Wrestling is a sport that brings you so close to an opponent that you can literally smell their breath. There isn’t anything like it.
Middle school assistant wrestling coach Edwin Perry describes it like this: “It’s the mat and the other person across from you. It’s like a grudge match. Both coaches are screaming and all the moves you’ve learned are in the back of your head. It’s up to you and only you to execute and the tougher person will win.”
Toughness is a word to describe a successful wrestler. Perry prides himself on his own toughness. He sees that same toughness in Katie Moore, the only girl on the middle school wrestling team.
“Katie knows a lot of moves, you can tell she’s done a lot of wrestling outside of school,” Perry said. “Coming into this season, I could tell she was a little more advanced than the other kids and I feel like she’s a good wrestler.”
In her first match of the season, she pinned her opponent.
“She knows what she’s doing on the mat,” Perry said. “She’s still young where she doesn’t understand positioning but that will come with more experience and I feel like that’s all she needs. She’s tough. She’s just as tough as the guys and she won’t let someone turn her to her back. I don’t even differentiate her from the rest of the team, I just see her as another wrestler.”
Moore feels right at home walking on the wrestling mats even if she’s the only girl. Some shy away from wrestling her but that’s because they may be afraid to lose, Perry says.
“My younger brother has been wrestling since he was four and I would always watch,” Moore said. “I guess I just kind of caught on and started doing it.”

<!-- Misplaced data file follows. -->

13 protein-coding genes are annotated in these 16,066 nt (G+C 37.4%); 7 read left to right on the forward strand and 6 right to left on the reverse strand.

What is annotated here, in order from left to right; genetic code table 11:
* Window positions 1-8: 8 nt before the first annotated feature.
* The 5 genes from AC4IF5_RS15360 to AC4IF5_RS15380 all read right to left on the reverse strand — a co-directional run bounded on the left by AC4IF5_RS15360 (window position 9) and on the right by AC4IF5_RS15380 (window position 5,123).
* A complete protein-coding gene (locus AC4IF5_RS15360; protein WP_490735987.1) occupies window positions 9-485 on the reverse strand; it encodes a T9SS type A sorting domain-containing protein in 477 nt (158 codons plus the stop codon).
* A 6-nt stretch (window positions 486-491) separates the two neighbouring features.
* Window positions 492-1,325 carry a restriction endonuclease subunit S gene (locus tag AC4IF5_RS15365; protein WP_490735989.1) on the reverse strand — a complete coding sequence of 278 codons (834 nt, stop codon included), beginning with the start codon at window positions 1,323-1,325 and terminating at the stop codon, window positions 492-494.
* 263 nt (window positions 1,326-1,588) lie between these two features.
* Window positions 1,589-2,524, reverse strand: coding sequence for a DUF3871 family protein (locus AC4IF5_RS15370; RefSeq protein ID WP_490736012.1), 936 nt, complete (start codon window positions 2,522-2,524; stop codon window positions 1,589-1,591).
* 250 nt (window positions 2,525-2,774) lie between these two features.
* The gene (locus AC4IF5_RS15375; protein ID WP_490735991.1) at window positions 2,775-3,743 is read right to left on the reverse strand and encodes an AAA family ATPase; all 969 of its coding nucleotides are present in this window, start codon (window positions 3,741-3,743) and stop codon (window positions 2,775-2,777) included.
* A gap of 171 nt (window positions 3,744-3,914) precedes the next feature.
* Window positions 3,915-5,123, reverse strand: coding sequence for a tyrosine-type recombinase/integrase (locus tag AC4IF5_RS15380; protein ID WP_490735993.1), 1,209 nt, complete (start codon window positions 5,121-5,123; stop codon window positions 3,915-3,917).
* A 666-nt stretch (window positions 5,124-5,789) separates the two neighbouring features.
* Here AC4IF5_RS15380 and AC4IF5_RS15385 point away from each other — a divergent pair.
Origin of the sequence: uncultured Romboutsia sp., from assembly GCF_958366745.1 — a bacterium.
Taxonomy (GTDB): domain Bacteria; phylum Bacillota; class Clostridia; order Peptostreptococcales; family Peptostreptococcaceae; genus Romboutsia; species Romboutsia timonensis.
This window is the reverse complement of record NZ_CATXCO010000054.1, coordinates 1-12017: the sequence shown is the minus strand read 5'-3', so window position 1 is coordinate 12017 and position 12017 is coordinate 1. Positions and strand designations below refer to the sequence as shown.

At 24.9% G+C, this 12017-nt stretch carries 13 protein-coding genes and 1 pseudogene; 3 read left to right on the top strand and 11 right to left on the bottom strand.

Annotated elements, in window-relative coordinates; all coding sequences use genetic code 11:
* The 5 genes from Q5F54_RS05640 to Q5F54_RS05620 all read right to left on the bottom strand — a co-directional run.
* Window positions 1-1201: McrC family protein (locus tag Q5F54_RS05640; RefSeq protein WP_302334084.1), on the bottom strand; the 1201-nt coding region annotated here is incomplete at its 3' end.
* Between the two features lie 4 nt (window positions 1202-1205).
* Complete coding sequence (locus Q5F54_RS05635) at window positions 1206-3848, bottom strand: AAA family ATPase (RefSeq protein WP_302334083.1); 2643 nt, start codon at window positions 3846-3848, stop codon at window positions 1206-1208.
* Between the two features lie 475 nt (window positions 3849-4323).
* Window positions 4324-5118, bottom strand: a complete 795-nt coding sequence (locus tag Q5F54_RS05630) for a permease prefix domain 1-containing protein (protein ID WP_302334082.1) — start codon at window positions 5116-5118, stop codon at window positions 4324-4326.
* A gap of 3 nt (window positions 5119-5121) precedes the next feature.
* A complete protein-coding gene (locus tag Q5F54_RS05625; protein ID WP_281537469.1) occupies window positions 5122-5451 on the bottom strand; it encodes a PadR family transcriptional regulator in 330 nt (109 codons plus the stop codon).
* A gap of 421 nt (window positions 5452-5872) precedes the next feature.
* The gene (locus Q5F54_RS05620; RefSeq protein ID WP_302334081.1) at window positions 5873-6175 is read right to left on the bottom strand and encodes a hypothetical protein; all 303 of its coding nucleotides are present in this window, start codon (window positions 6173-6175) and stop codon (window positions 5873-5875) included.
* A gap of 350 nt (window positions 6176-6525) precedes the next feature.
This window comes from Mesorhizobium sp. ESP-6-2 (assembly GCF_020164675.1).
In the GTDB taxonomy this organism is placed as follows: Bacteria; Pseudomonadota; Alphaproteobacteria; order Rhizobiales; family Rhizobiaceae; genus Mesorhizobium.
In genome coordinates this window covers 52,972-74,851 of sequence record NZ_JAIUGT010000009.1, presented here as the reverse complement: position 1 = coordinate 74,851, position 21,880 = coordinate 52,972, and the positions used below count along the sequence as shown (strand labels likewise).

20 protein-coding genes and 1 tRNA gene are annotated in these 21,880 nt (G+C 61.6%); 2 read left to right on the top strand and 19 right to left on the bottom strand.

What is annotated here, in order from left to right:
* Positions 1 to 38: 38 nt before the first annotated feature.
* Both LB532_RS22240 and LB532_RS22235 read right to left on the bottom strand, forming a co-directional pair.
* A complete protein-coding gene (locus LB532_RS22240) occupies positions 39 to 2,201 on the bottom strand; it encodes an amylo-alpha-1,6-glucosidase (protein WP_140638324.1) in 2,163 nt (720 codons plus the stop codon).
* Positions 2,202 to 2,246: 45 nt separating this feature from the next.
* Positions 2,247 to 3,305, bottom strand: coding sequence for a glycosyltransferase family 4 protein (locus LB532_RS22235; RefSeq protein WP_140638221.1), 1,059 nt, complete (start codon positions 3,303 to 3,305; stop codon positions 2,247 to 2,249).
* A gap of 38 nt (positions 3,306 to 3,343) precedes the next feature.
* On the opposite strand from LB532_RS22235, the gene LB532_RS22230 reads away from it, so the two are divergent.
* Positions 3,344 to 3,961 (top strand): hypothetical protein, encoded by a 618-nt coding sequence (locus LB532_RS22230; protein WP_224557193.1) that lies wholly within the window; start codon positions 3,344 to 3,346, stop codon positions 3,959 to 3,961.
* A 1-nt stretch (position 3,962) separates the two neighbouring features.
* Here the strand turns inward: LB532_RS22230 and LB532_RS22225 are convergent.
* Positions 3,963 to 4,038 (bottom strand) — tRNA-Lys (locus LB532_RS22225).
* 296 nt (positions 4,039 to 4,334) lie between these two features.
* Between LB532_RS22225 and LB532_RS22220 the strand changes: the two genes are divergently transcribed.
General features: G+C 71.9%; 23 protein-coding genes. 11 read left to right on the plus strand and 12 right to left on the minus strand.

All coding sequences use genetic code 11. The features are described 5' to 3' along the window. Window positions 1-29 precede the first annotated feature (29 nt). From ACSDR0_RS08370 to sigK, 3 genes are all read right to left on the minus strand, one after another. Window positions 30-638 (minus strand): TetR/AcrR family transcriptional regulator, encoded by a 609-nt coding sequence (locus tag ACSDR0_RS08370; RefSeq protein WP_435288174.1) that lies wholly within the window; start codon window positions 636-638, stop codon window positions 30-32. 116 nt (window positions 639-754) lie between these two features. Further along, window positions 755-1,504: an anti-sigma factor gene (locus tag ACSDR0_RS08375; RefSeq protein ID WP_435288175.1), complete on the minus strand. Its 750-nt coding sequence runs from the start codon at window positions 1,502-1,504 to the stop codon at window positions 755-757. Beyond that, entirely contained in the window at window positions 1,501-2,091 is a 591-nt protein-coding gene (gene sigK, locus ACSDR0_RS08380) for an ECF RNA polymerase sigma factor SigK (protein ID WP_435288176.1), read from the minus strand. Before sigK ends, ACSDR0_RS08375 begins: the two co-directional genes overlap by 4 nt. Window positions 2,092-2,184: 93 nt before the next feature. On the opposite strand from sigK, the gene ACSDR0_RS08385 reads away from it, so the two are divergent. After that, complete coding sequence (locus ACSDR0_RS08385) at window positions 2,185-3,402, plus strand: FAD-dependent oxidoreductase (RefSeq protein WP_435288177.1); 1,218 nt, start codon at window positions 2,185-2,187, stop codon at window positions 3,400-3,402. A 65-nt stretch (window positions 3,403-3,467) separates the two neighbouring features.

The summer after fourth grade, Moore started wrestling in the kid wrestling league and finding success — and not just a win here or there.
“Last year I was second in the county and fourth in the state,” Moore said.
Each one of her wins was against a boy. Common perspective would make you think that a boy would let a girl win but that’s not the case in the wrestling world. Nobody wants to lose to a girl.
“I feel like they go harder against me than any one else,” Moore said.
Girls have wrestled for Riverhead before but end up dropping the sport either early in high school or before high school even begins. Moore plans on sticking with it for the long haul.
“I don’t buy it,” long time retired Riverhead wrestling coach Walter Stewart said. “I just don’t see a girl wrestling against the boys at a high school level. I’m sorry. Girl on girl, yes. But boy on girl? I just don’t see it. No other high school team on Long Island that I know of has a girl on it. It just doesn’t happen.”
But there isn’t a girls wrestling team at Riverhead, so to play the sport she loves, she’ll just have to wrestle the guys.
Asked what she thinks about those that don’t think she could do it, she says, “It doesn’t matter what people think. I’m still going to do it. Even if I lose, I’m still going to keep going.”
“I do this for me, not anyone else,” Moore said. “I just love the sport.”
RiverheadLOCAL photos by Peter Blasl
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